Thanks to intense heat and timely rains, Iowa’s vegetable and viticulture crops have thrived this growing season. However, some of the state’s fruit crops took a beating.
Growers are reporting excellent vegetable production across the state in general. Ajay Nair, Iowa State University (ISU) Extension and Outreach vegetable specialist, said everyone was skeptical about the amount of insect damage that would occur after the mild winter, but he said growers have done a "great job" managing pests.
"We really didn’t have a big outbreak of a pest that decimated the crop," Nair said. "The rains also helped keep the moisture there. We did have a short spell of heat, but with vegetables, since the crops are mostly irrigated using a drip irrigation system, the growers really didn’t have an issue."
Those vegetable crops that are rain-fed, such as squash, pumpkins, winter squash, peas and beans are shorter season crops and didn’t have any issues with too much or too little moisture, Nair said.
"The weather has been perfect this year," he said.
Other crops like tomatoes, cucumbers and peppers are usually grown in high tunnels, so there weren’t any issues with the rainfall or heat impacting them, he noted.
"Sweet corn has done really well across the state, too. Those early rains helped our approximately 3,000 acres of sweet corn to get established," he said.
While there’s still time for winter crops to mature, Nair said he hasn’t heard of any issues regarding moisture or pests impacting those.
"Despite the intense heat, the rich soils really held on to the moisture that we did receive to help deter any drought-like conditions," he said.
To help the soils, a lot of growers are rotating their pumpkins with other crops and adding a cover crop in the winter, Nair said.
"If they add organic matter, that will help increase the water-holding capacity of the soil, too," he said.
Good year for grapes
The state’s viticulture crop tapped by Iowa’s 103 wineries also fared well this growing season. Mike White, ISU Extension and Outreach viticulture specialist, said he hasn’t heard of any big issues, other than the regular pests that pop up every season.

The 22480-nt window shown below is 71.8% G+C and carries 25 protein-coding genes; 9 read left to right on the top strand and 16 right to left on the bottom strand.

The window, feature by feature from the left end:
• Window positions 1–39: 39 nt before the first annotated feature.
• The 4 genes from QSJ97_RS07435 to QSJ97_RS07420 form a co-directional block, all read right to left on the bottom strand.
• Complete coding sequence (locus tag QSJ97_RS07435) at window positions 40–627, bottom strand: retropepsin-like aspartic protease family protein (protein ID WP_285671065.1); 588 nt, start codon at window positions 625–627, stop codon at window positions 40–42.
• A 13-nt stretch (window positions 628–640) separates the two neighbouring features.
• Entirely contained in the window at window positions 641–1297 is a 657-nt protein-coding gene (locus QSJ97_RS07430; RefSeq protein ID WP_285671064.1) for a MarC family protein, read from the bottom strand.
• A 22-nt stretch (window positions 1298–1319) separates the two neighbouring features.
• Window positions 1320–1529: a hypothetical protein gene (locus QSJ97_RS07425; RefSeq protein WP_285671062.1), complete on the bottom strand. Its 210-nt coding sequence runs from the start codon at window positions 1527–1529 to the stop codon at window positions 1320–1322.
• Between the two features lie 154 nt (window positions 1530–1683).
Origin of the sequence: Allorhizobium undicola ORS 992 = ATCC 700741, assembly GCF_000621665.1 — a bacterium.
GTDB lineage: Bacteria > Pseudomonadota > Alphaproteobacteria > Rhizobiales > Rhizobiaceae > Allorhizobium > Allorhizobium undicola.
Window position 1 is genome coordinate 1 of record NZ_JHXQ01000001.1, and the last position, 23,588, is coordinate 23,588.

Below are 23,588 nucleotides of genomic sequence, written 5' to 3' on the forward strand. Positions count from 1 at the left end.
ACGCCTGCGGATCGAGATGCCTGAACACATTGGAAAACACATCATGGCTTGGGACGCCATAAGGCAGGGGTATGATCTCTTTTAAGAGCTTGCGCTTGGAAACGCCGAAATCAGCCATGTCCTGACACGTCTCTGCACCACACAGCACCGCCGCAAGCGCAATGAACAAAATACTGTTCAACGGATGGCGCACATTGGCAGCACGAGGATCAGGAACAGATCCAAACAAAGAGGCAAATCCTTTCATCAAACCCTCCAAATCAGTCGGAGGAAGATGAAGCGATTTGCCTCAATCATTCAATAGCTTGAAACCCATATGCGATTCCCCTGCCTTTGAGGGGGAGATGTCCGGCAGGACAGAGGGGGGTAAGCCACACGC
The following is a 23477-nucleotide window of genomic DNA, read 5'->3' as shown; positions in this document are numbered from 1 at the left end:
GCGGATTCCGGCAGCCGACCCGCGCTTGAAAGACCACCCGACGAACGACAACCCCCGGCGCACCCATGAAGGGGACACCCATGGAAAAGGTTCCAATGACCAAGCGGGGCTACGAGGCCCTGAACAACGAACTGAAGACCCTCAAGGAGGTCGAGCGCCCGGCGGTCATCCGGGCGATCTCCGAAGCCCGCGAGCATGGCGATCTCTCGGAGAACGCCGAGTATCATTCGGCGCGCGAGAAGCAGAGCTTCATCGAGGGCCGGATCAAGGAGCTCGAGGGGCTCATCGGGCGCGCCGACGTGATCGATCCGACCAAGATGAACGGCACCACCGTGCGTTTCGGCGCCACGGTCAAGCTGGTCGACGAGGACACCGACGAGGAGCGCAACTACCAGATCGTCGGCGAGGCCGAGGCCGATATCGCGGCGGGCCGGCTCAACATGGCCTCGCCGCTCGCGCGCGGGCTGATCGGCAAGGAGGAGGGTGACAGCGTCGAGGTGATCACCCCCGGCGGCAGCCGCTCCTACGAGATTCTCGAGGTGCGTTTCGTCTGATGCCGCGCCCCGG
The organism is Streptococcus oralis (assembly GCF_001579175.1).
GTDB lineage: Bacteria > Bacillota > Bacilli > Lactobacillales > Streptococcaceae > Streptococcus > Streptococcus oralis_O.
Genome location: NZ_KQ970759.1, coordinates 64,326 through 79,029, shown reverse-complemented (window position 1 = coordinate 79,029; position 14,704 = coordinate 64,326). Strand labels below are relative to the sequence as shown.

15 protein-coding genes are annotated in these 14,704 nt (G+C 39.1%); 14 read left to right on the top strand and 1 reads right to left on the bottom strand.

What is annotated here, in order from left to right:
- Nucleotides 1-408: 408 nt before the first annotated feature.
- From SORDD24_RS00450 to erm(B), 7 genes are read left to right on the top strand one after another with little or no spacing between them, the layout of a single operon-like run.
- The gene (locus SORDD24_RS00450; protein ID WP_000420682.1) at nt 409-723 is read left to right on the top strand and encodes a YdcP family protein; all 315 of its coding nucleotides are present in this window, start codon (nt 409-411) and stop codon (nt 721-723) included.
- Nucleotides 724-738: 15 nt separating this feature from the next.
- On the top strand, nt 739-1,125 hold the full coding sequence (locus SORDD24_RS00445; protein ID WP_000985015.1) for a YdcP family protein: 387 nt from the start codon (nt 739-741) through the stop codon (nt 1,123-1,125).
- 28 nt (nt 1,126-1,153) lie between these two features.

"There are Japanese beetles all over the state," he said, "But we’re just getting used to those."
Some of Iowa’s fruit crops performed well, with an anticipated bountiful apple crop this fall. But Iowa’s strawberry crop was considered quite poor this year due to the heat.
"We saw reduced strawberry yields due to more disease pressure, too," said Diana Cochran, ISU Extension and Outreach fruit specialist. "There was a few hail and heavy wind damage situations to the grapes, but they were minor compared to the overall crop. We might reach three tons per acre this year, where average yields in 2012 were around two tons."
Some vineyards in extreme northwest Iowa also received some late frost damage and the spotted wing drosophila is starting to show up in vineyards, she said.
Cherry growers reaped a solid crop in central and western Iowa. They enjoyed a "fairly long harvest with very good yields," she said. There was some frost/freeze damage to the state’s peach crop, but Cochran said it wasn’t enough to put a big dent in the total yields. Iowa’s aronia crop has performed well and apples should produce a stable crop.
"Southern Iowa orchards suffered injury in April from the hard freeze, but northern Iowa is looking fairly good with isolated areas showing frost rings," she said. "Parts of central Iowa experienced the same freeze in April, but they’ll still have a crop. There was some hail damage in central Iowa recently, but it was isolated."
Danley-Greiner is a freelance writer in Runnells.
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